1- We now have a method of practical channel coding/modulation for use implementing codes directly for the interference channel. Earlier systems/solutions employed time or frequency division type techniques, basically operating far from the theoretically best limits. We now can operate close to the information theoretic limits demonstrating that the designed low density parity check codes are near optimal, and should be employed for a more efficient use of the power and bandwidth resources (compared to the existing solutions). Methods are developed for both static and fading channels.

2- We now have an efficient solution for solving the synchronization problem for two-way relay systems (that can be used in wireless radio communications, or in underwater acoustic channels). Our approach is superior to the existing solutions since it does not use long cyclic prefixes, instead it creates a delay diversity system, and extracts the best performance achievable. Our solution outperforms the existing ones in achievable data rates and in terms of the error probabilities.

3- We now have a method of designing short length codes (for delay sensitive applications) for use over multiple access channels. Our findings will form the fundamentals of the work to be done in additional multi-user settings, and clearly demonstrate that using trellis based codes is a better than other "capacity achieving" codes when the block lengths are short.

4- We now have a method of analysing the performance of insertion/deletion channels, and reported the results in two journal papers: one in IEEE Trans. on Information Theory and the other in IEEE Trans. on Communications. These findings represent fundamental research accomplishments describing previously unknown results, e.g., demonstrating a tight upper bound (better than the existing results) for the deletion channel capacity. This is a very hard problem being studied for over 50 years, and the PI has obtained the best available bounds on certain cases in the entire literature - which is a significant scientific impact.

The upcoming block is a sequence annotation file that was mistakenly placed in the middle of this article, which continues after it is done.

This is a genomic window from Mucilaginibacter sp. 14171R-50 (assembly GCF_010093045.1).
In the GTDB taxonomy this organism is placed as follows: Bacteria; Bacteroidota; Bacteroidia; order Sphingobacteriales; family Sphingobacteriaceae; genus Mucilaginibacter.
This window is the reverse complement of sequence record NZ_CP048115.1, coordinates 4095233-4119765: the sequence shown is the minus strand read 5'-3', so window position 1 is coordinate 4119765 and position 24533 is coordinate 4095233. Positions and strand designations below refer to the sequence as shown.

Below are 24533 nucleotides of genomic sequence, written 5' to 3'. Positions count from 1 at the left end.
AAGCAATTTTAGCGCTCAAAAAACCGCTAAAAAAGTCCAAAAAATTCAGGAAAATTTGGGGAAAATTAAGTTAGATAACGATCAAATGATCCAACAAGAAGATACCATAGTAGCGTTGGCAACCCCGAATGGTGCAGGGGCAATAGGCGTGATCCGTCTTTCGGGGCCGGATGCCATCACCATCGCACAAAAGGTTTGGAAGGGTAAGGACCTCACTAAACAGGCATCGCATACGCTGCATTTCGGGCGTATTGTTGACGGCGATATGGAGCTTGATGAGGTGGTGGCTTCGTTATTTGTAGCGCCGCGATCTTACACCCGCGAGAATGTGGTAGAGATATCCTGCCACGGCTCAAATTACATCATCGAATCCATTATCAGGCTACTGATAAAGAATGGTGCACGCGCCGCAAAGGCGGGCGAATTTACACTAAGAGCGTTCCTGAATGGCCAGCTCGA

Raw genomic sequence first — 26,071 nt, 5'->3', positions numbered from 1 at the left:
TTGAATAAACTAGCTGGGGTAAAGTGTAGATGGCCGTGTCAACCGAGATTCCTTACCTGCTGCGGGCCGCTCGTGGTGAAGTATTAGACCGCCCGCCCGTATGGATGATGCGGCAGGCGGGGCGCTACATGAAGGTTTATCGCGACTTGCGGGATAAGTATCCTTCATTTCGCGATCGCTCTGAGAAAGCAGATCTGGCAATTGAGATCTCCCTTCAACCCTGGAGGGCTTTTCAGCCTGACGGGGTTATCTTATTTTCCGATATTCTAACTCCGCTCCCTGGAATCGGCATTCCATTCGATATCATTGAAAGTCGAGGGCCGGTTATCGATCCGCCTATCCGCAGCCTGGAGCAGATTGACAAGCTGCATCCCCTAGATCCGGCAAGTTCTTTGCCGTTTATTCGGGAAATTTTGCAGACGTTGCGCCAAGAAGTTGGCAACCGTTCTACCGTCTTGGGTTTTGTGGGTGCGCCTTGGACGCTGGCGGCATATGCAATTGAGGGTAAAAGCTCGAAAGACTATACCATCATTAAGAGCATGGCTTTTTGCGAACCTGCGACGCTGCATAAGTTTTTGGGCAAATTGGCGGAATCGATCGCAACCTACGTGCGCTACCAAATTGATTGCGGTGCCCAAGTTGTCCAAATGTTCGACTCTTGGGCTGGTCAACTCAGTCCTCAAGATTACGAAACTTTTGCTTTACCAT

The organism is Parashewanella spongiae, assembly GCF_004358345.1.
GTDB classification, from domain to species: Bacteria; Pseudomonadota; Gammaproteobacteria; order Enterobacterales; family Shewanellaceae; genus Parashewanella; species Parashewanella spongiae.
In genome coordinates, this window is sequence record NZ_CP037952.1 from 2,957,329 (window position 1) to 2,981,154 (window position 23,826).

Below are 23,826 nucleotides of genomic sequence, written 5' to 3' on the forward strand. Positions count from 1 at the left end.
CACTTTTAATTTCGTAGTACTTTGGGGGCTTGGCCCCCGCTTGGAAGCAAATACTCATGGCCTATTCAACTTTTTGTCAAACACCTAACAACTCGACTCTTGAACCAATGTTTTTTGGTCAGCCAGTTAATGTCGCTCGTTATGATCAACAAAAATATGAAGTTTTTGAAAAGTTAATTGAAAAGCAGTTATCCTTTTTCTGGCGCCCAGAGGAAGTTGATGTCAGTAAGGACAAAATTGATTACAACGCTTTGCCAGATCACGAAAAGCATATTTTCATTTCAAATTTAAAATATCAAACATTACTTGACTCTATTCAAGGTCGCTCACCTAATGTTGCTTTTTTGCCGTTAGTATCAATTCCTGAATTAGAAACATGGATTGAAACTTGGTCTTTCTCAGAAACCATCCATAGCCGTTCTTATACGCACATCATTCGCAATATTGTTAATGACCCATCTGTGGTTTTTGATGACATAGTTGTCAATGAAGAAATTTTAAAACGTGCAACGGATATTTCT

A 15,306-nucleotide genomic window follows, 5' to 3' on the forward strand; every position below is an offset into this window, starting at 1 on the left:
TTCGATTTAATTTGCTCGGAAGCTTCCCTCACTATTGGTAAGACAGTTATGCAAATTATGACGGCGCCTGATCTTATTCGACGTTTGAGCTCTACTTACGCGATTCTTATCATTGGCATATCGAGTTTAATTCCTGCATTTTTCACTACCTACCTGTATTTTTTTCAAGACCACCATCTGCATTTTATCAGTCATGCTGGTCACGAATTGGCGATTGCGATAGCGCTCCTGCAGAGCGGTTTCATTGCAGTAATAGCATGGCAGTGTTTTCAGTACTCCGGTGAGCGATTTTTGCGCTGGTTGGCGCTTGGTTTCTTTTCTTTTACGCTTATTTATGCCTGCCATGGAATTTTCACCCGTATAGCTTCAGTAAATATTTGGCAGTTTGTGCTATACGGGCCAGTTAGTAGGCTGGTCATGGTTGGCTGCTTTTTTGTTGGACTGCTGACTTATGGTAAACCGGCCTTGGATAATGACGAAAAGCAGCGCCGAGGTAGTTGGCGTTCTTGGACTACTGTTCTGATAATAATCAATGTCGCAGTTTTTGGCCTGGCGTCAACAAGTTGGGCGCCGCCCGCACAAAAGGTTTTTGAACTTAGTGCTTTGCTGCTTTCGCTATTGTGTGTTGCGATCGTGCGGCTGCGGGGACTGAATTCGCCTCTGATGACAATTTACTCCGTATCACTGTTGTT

To summarize: The project directly contributed toward the re-integration of the Marie Curie Fellow Tolga M. Duman to Europe. After spending nearly twenty years, first as a graduate student and then as a faculty member in the United States, Prof. Dr. Duman has returned to Bilkent University in Turkey as a member of the Department of Electrical and Electronics Engineering in September 2012. In part, through the support of this project, he was able to establish an externally funded research group at Bilkent University working towards their M.S. and Ph.D. degrees. His group's website can be accessed at His research group is currently composed of four Ph.D. students and four M.S. students, and several admission offers are made for the fall 2017 term to recruit new students. He has already graduated three M.S. students (with thesis), and three other M.S. students are scheduled to graduate during the 2017 summer term. Two of the Ph.D. students have just completed their fourth years, and they are expected to graduate within the next academic year.

Reported by

Bilkent Üniversitesi


Life Sciences